Computers are cars

How often do you buy a car? Some drivers turn in their cars every couple of years and get a new model. Others drive them until the wheels come off. Others split the difference, trading in every five or six years.

Generally speaking, people change cars because something wrong with the car that they have, or because their requirements have changed, or because they just want a different one.

Something’s wrong with your car: You have an accident, so you’re in the market. Or your car needs major repairs that seem too expensive, given the value of the car. Perhaps you have reasons to stop trusting its reliability, and don’t want to be stranded.

Your requirements have changed: You have a new baby, and so a two-seater won’t work. A new hobby means getting a sports-utility vehicle. A new job’s commute calls out for something with better fuel efficiency. A teen driver means adding a vehicle.

You just want one: A bonus lets you buy the sports car you’ve always wanted. You want to make a statement by driving a hybrid, or by getting a Lexus or BMW. Your brother-in-law got a new truck, and so you want one too.

What about computers? People used to replace their computers because the new computer had essential features that the older computer’s didn’t have. It was enough faster to let you do more tasks. It had better connectivity. It supported more storage options.

The problem is that today’s computer hardware and software is so darned good that the regular upgrade cycle has collapsed.

Look at Microsoft’s terrible financial results, reported on July 30. The company announced that its revenue declined 17% from the same quarter of the previous year. You might say that’s because Microsoft is having its butt kicked by companies like Google and Microsoft. That’s part of the situations, sure. But that’s not why Microsoft, and other computer companies, are in such a funk.

Consumers and businesses used to buy lots of new “stuff” every year or two or three. New computers, going from a 286 to a 386 to a Pentium. New modems, from 1200 bps to 9600 bps to 19,200 bps. New printers. New flat-screen monitors. New scanners. New operating systems. New productivity suites. The changes in hardware, in operating systems and in major applications was so significant that the upgrade was perceived to be a good value.

Today, consumers buy computers because something wrong with the computer that they have, or because their requirements have changed, or because they just want a different one. Businesses only buy new desktops and notebooks if they absolutely must do so.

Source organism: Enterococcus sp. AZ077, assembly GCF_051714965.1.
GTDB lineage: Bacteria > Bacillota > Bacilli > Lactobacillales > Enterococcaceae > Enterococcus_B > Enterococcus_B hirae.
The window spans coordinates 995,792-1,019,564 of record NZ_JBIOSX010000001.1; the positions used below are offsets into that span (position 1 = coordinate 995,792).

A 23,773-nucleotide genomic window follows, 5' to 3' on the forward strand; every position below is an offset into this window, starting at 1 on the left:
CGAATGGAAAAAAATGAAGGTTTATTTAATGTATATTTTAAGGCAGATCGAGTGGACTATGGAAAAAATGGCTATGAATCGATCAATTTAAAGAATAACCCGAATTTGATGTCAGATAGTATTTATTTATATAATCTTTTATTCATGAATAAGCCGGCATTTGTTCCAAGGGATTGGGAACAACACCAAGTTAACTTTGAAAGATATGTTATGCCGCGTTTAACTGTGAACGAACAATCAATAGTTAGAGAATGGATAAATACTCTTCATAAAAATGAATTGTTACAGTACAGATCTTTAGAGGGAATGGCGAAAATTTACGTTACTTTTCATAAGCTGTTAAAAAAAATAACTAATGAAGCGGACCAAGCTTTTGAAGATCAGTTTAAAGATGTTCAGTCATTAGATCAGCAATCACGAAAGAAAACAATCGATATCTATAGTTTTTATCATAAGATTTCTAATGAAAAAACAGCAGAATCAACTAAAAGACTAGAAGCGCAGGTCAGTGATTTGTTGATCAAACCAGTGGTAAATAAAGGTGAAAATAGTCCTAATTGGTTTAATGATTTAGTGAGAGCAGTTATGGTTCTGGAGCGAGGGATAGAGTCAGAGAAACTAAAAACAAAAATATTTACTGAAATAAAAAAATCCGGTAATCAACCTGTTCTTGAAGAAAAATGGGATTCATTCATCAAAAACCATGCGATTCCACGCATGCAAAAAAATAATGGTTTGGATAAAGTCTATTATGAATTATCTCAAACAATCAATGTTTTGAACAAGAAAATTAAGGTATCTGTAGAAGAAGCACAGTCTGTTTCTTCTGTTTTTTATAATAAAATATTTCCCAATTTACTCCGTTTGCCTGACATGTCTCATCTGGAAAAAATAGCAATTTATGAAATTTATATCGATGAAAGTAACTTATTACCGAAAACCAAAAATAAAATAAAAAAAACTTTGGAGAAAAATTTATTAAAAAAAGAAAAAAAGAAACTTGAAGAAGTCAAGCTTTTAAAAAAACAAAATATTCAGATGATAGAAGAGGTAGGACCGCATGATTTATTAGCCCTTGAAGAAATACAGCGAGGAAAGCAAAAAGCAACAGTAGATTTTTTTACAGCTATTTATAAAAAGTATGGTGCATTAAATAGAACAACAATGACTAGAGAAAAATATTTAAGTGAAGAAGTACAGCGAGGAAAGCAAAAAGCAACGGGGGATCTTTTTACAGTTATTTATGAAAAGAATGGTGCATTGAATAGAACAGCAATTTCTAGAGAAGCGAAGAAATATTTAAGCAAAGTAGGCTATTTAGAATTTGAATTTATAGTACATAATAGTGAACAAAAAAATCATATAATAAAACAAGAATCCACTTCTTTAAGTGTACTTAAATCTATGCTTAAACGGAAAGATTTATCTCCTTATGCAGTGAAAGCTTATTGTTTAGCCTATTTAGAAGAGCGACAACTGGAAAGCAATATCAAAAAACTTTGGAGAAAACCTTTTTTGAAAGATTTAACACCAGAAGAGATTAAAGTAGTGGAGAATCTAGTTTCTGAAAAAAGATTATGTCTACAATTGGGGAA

Apple and Hewlett-Packard have done a great job of tapping into the “just want one” segment of the computer market. Apple has positioned its iMacs and MacBooks as cool and sexy. HP has brought out compelling innovation with its TouchSmart desktop and cutting-edge design. That’s why they’re succeeding.

Other companies, from Microsoft to Intel, from Dell to Lenovo, aren’t succeeded in convincing consumers that they need new hardware or software. Got a 2.1GHz Core 2 Duo processor in your computer? That’s fast enough. Got Windows XP? That’s good enough. Got Office 2003? It has every feature you need. A quad-core chip, Windows Vista, Office 2007, aren’t going to move you… or move your credit card.

We’ll have to see if Windows 7, Office 2010 and eight-core chips can jolt consumers into wanting to upgrade. If not, be prepared for more sad earnings from the PC companies.

Google’s Chrome OS is less than it looks

My email inbox was filled this morning with questions and opinions after news came out about Google’s new Chrome OS.

Was this another frontal assault on Microsoft by the Googleplex? Is Google becoming too big and powerful? What’s going on?

My feeling is that there’s less to this announcement than breathless pundits are panting. Nobody should be surprised that Google wants to enable the development of standalone Internet devices. Chrome OS is an obvious extension of what the company is already doing with the Chrome browser and Android mobile platform.

Think about the classic functions of an operating system. It’s a program loader. It provides an abstraction layer for hardware. It allocates shared hardware resources, like processor time, memory and storage. It manages IO devices, including the focus of input devices. It provides a consistent user interface. It provides security between different processes. Stuff like that.

If your focus is to provide Internet access for the masses, using devices like netbooks, nettops and handhelds, you don’t need the heft of full-featured, industrial-strength operating systems like Windows XP, Windows 7 or Mac OS X. You want something thinner.

The best thin operating system for smaller Internet-centric devices is Moblin. However, Moblin has one serious flaw: the project is driven by Intel, and the company’s primary motivation is to get the market to adopt its Atom processors. Thus Moblin is designed to freeze out competing chips, such as anything based on ARM. Until Moblin (recently put under the auspices of the Linux Foundation) becomes truly hardware-agnostic, its potential is limited.

That brings us to Chrome OS. Is it a competitor to Windows or Mac OS X? I don’t see it. What I do see is that Chrome, when it appears, will be essentially a delivery platform for browser-based computing using the Chrome browser.

Currently, Chrome is in the second tier of browsers, along with Safari and Opera. Chrome OS will move it into the first tier. Software developers must begin making sure that their applications run cleanly in the Chrome browser – just like they must do today with Internet Explorer.

And that, my friends, is all that this announcement means.